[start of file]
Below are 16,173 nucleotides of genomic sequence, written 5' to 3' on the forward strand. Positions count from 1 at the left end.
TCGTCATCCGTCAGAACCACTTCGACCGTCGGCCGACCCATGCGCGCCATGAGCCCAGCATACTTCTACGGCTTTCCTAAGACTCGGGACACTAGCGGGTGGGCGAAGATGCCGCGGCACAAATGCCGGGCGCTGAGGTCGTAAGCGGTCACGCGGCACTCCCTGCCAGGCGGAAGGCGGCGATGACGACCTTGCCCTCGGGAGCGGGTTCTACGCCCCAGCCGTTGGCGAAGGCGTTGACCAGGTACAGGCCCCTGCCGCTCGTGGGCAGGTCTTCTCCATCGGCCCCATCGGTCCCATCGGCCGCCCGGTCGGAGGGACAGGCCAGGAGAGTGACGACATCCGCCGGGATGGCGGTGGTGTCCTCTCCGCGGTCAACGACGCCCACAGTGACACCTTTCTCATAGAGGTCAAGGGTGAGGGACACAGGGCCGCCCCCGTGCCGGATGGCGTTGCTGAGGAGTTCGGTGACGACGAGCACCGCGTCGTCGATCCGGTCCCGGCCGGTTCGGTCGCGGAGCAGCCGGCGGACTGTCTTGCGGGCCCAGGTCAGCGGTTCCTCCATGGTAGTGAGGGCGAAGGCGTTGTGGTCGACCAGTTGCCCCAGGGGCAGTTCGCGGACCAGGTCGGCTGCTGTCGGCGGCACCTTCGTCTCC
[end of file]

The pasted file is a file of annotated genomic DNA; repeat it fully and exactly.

Below are 16,173 nucleotides of genomic sequence, written 5' to 3' on the forward strand. Positions count from 1 at the left end.
TCGTCATCCGTCAGAACCACTTCGACCGTCGGCCGACCCATGCGCGCCATGAGCCCAGCATACTTCTACGGCTTTCCTAAGACTCGGGACACTAGCGGGTGGGCGAAGATGCCGCGGCACAAATGCCGGGCGCTGAGGTCGTAAGCGGTCACGCGGCACTCCCTGCCAGGCGGAAGGCGGCGATGACGACCTTGCCCTCGGGAGCGGGTTCTACGCCCCAGCCGTTGGCGAAGGCGTTGACCAGGTACAGGCCCCTGCCGCTCGTGGGCAGGTCTTCTCCATCGGCCCCATCGGTCCCATCGGCCGCCCGGTCGGAGGGACAGGCCAGGAGAGTGACGACATCCGCCGGGATGGCGGTGGTGTCCTCTCCGCGGTCAACGACGCCCACAGTGACACCTTTCTCATAGAGGTCAAGGGTGAGGGACACAGGGCCGCCCCCGTGCCGGATGGCGTTGCTGAGGAGTTCGGTGACGACGAGCACCGCGTCGTCGATCCGGTCCCGGCCGGTTCGGTCGCGGAGCAGCCGGCGGACTGTCTTGCGGGCCCAGGTCAGCGGTTCCTCCATGGTAGTGAGGGCGAAGGCGTTGTGGTCGACCAGTTGCCCCAGGGGCAGTTCGCGGACCAGGTCGGCTGCTGTCGGCGGCACCTTCGTCTCC